This French train station is located in a town renamed after the famed writer Marcel Proust's fictional name for the village.
A member of both the National Trust for Historic Preservation and Historic Hotels of America, the Gasparilla Inn retains the look and feel of turn-of-the-century Florida. Wealthy northerners fleeing the winter vacation here, trading snow for wicker and pastel luxury. Located in Boca Grande on Gasparilla Island, the hotel was constructed during a time when the state was becoming a major travel and vacation destination.
In 1885, the American Agriculture and Chemical Company discovered phosphate rock just east of Gasparilla Island, thus kicking off the development of the area. Construction of the Inn, then known as “The Hotel Boca Grande,” was completed in 1911. When it opened, it was a small, two-story building with 20 rooms available to host the company’s stockholders and directors.
But the hotel was an immediate success, and was soon expanded and renamed. Over the next several years, the Inn’s owners added a casino, tennis courts, bandstand, beach club, bathhouse, croquet lawn, and golf course. An onsite greenhouse supplied the Inn with fresh flowers, and the infamous Pelican Room hosted wealthy fisherman swapping stories.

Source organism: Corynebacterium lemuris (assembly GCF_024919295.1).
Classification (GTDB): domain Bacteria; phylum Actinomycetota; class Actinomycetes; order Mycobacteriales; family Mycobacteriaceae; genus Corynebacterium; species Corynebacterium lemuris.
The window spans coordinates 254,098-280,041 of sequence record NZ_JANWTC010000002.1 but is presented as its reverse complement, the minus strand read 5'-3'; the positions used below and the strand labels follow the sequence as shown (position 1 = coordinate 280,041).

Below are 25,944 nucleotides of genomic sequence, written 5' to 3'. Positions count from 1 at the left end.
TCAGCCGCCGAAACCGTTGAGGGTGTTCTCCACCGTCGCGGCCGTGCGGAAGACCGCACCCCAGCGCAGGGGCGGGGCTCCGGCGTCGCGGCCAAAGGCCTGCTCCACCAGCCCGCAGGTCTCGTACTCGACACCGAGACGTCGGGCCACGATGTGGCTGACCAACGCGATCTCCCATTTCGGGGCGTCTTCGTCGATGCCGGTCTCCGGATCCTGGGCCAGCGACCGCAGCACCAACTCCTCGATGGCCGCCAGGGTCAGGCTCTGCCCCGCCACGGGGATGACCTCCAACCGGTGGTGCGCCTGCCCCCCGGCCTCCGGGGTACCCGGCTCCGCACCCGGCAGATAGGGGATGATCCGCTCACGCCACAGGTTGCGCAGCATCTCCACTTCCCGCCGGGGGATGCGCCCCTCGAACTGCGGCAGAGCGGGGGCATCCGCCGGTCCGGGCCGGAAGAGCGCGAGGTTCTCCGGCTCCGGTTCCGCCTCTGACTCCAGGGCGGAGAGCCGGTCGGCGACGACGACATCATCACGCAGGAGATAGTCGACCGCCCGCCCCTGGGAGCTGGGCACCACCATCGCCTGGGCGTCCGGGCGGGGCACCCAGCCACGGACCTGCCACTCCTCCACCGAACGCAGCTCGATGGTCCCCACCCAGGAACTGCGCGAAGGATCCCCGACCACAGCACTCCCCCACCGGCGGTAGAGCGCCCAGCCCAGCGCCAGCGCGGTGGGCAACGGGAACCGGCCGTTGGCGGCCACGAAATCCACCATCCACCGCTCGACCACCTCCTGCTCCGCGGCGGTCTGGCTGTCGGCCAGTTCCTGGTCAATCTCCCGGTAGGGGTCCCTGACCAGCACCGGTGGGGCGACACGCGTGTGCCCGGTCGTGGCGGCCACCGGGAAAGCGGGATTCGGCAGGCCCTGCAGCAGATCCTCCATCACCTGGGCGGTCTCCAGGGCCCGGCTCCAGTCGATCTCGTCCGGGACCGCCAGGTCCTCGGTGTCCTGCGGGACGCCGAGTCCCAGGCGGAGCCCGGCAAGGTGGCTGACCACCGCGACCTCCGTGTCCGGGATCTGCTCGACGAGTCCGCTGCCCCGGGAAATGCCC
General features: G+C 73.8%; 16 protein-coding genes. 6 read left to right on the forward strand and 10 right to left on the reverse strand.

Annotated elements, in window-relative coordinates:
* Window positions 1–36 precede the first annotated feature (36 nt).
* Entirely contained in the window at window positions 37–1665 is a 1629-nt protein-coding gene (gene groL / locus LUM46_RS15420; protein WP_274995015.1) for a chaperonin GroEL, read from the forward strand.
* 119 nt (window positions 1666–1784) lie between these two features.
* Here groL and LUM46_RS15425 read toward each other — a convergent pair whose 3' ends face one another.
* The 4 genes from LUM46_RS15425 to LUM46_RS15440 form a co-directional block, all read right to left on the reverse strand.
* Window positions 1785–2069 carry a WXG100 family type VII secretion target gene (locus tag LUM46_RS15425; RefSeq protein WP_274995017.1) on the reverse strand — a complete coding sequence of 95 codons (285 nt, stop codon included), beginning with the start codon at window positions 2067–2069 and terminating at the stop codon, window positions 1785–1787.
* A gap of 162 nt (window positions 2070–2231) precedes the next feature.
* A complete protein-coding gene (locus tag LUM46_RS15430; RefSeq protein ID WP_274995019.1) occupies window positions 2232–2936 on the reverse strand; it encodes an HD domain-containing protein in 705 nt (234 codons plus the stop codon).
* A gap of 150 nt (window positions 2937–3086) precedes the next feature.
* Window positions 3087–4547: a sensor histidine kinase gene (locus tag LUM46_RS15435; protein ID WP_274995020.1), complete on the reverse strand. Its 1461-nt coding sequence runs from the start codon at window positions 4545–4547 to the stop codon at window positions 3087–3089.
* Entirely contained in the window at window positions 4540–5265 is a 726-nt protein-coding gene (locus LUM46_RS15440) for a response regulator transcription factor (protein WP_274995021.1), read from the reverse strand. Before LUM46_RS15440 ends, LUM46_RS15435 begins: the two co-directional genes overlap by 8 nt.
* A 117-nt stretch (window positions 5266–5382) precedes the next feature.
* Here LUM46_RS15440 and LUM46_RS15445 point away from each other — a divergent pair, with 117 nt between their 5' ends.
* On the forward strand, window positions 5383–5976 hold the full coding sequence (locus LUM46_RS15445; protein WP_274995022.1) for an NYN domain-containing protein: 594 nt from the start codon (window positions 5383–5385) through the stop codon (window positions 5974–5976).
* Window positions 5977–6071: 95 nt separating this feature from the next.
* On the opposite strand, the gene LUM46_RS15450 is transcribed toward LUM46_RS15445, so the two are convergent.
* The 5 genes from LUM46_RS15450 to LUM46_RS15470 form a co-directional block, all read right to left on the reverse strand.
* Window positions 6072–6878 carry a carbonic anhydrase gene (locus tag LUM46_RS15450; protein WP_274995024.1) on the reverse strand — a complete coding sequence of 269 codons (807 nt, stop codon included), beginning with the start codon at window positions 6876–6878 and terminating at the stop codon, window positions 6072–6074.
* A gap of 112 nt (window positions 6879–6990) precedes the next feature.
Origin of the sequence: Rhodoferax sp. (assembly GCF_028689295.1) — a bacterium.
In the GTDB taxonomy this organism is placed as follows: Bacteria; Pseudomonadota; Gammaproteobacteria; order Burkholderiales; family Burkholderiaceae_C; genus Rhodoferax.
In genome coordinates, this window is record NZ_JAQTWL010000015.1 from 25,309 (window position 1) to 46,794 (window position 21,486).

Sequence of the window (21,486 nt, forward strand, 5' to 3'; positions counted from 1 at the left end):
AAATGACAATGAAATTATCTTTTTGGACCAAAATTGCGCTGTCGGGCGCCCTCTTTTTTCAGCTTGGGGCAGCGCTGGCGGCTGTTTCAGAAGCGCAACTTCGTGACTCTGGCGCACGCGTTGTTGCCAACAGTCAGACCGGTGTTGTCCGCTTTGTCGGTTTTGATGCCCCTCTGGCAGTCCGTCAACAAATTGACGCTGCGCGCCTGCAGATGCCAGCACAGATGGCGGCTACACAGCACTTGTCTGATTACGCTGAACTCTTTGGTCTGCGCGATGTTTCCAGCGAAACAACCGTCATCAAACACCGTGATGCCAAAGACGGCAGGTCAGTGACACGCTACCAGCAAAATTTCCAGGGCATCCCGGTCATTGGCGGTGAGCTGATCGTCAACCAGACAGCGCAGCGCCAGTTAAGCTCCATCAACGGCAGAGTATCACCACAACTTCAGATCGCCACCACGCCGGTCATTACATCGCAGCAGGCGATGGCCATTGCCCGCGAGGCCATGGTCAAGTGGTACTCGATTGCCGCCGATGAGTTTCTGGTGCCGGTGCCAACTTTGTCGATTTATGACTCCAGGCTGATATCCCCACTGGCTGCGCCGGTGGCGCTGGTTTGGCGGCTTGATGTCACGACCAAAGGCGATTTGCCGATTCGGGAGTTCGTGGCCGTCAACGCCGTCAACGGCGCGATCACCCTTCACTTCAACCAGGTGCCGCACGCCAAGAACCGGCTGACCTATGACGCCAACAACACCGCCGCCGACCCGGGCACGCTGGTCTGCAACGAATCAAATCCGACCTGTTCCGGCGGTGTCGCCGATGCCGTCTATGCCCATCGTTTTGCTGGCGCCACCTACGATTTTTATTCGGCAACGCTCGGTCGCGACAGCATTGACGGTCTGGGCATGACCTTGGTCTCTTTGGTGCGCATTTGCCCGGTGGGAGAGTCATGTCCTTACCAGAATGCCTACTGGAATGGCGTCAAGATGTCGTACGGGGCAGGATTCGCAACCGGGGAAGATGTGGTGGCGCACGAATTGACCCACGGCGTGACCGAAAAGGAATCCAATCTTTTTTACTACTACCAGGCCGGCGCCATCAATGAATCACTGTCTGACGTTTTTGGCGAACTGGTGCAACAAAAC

In the early 1980s, owner Bayard Sharp and his brother traded waterfront property on the island for an abandoned railroad right-of-way, which they donated for use as a bicycle path. Sharp continued improvements of the resort, and in 1997 created a trust to ensure it would be maintained and run as a working hotel even after his death.
Today, The Gasparilla Inn & Club consists of 137 rooms: 63 in the main building and 74 in the surrounding cottages. The Inn continues to be known for its impeccable service and its unique “Old Florida” feel and atmosphere. It has done what very few turn-of-the-century hotels managed to do: remain popular for over 100 years.
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